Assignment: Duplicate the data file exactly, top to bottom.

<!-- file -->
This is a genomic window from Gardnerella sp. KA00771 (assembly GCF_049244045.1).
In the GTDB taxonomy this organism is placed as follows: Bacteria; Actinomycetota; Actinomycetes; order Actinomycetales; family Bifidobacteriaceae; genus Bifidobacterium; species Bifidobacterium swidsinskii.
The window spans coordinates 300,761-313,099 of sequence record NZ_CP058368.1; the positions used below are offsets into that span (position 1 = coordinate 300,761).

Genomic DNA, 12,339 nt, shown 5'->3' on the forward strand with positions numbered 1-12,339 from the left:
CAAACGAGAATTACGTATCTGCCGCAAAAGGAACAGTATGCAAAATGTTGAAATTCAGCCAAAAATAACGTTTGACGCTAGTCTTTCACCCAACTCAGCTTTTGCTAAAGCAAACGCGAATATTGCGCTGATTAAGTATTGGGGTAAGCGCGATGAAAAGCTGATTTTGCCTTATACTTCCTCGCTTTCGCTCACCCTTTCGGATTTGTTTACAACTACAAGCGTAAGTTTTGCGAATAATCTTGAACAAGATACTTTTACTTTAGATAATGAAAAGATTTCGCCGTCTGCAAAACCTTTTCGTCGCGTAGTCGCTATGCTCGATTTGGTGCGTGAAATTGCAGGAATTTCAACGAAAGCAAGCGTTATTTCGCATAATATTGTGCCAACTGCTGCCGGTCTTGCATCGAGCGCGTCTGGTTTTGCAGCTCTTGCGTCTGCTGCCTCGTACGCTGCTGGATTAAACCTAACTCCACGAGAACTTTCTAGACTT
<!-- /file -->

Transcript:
This is a genomic window from Gardnerella sp. KA00771 (assembly GCF_049244045.1).
In the GTDB taxonomy this organism is placed as follows: Bacteria; Actinomycetota; Actinomycetes; order Actinomycetales; family Bifidobacteriaceae; genus Bifidobacterium; species Bifidobacterium swidsinskii.
The window spans coordinates 300,761-313,099 of sequence record NZ_CP058368.1; the positions used below are offsets into that span (position 1 = coordinate 300,761).

Genomic DNA, 12,339 nt, shown 5'->3' on the forward strand with positions numbered 1-12,339 from the left:
CAAACGAGAATTACGTATCTGCCGCAAAAGGAACAGTATGCAAAATGTTGAAATTCAGCCAAAAATAACGTTTGACGCTAGTCTTTCACCCAACTCAGCTTTTGCTAAAGCAAACGCGAATATTGCGCTGATTAAGTATTGGGGTAAGCGCGATGAAAAGCTGATTTTGCCTTATACTTCCTCGCTTTCGCTCACCCTTTCGGATTTGTTTACAACTACAAGCGTAAGTTTTGCGAATAATCTTGAACAAGATACTTTTACTTTAGATAATGAAAAGATTTCGCCGTCTGCAAAACCTTTTCGTCGCGTAGTCGCTATGCTCGATTTGGTGCGTGAAATTGCAGGAATTTCAACGAAAGCAAGCGTTATTTCGCATAATATTGTGCCAACTGCTGCCGGTCTTGCATCGAGCGCGTCTGGTTTTGCAGCTCTTGCGTCTGCTGCCTCGTACGCTGCTGGATTAAACCTAACTCCACGAGAACTTTCTAGACTT